In fact, the rekindled violence in Iraq, which already has unsuccessfully tried a power sharing arrangement to resolve societal tensions, should dissuade the United States from attempting to impose a similar solution in any negotiations to end the Syrian civil war. In such societies with no democratic culture and rampant ethno-sectarian hatred, simply pressuring governments to do better at power sharing is futile. The only way to avoid the United States getting sucked into the potential quagmires that these societies present may be to suggest and mildly encourage a voluntary — with emphasis on this word and the absence of overwhelming outside coercion — “soft” partition of the two countries into a loose confederation or confederations of autonomously governed regions. Each region would provide its own security and have its own judicial system, thus eliminating an aggregation of central government power, the use of it by one group to oppress the others, and therefore the intense conflict to control that power. The existing states of Iraq and Syria might still exist on the map, but only as free trade areas.
In the short term, this solution is unlikely to happen. But in the long term, as the warring factions in Syria and in an increasingly violent Iraq exhaust themselves with fighting, they likely will come to see that they are incapable of controlling the entire country. Partitioning into new ethnic or sectarian states or into a loose economic confederation or confederations of autonomous regions may become a viable solution. Critics of such an approach always say that political boundaries cannot be drawn to perfectly fit ethnic or sectarian dividing lines, but academic research indicates such perfection is unneeded. As long as the new boundaries are drawn so that no more than 10 percent of any new region’s population contains a minority living on the other side of a border — thus threatening the majority in that region — stability is much more likely.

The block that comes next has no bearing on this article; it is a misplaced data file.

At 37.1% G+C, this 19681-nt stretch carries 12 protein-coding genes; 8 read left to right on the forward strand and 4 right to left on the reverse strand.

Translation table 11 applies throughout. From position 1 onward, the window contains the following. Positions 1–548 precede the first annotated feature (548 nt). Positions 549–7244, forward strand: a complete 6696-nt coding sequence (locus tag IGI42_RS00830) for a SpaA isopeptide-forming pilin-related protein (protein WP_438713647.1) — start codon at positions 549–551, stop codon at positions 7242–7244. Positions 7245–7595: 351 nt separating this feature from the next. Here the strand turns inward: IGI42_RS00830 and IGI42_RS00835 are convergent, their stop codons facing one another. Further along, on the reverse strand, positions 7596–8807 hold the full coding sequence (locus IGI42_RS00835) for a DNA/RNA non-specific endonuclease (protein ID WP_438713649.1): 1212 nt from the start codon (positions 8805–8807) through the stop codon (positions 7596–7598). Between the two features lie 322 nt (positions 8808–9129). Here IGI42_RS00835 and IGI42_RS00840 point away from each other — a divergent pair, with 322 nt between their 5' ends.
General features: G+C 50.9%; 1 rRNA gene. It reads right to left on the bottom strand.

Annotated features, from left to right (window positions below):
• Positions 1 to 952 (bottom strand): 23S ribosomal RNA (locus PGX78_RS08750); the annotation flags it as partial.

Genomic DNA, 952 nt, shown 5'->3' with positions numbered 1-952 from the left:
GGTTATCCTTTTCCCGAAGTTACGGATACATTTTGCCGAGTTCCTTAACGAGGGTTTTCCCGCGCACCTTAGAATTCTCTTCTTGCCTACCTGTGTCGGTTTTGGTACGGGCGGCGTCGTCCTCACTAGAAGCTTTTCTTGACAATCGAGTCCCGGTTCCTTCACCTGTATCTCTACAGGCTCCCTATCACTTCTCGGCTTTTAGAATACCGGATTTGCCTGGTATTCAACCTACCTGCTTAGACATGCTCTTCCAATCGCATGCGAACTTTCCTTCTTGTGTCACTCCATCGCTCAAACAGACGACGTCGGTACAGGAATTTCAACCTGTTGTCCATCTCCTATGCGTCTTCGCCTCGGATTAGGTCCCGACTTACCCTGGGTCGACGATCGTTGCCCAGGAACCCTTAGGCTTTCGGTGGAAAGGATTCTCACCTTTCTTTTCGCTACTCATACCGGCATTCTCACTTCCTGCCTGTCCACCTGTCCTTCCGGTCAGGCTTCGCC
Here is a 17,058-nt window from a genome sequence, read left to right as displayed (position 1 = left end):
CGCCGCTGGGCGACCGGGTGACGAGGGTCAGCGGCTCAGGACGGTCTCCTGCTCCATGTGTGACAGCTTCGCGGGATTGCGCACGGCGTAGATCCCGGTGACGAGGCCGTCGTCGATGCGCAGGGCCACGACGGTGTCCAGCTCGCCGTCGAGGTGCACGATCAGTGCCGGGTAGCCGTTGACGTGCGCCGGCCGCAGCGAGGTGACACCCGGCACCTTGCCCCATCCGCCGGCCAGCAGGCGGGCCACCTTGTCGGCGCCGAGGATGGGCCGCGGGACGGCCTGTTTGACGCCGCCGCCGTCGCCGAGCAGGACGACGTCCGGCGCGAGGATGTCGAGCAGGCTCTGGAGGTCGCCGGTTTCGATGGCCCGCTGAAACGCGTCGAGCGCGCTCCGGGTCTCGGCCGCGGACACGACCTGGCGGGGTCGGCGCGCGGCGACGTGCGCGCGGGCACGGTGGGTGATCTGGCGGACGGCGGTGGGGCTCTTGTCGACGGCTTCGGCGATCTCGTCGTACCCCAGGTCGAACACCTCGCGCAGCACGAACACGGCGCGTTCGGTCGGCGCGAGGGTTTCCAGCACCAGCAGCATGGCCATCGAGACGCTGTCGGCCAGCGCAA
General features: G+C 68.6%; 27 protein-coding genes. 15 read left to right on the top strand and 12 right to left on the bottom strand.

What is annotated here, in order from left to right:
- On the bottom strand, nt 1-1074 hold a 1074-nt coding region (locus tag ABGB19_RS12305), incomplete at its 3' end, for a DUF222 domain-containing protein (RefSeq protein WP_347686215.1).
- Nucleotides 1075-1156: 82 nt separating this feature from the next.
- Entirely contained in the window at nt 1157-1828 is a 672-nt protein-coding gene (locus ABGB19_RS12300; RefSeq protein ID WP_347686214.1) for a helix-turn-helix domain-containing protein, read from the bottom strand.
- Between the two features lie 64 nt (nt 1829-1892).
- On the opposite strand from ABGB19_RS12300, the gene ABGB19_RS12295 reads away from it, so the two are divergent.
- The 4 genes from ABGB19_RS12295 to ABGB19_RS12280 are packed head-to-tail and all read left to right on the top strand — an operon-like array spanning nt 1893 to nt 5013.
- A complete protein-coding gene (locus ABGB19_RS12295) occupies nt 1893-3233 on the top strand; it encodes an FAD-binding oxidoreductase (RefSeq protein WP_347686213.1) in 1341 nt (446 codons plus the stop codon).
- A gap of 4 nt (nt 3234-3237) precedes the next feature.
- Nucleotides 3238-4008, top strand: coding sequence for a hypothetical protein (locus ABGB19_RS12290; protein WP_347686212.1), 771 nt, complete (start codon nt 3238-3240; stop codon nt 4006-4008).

It would be great if the ethno-sectarian minorities in Iraq or Syria could live together peacefully in a power sharing arrangement without a despotic ruler holding the country together by force, but stark evidence on the ground shows that in both cases, such an outcome is unlikely to happen in societies in which people have such strong ethnic or sectarian identities. Therefore, some sort of voluntary partition is probably the best and only realistic long-term solution.

Ivan Eland is Senior Fellow and Director of the Center on Peace & Liberty at The Independent Institute (www.indepentinstutute.org.) Dr. Eland is a graduate of Iowa State University and received an M.B.A. in applied economics and Ph.D. in national security policy from George Washington University. He has been Director of Defense Policy Studies at the Cato Institute, and he spent 15 years working for Congress on national security issues, including stints as an investigator for the House Foreign Affairs Committee and Principal Defense Analyst at the Congressional Budget Office.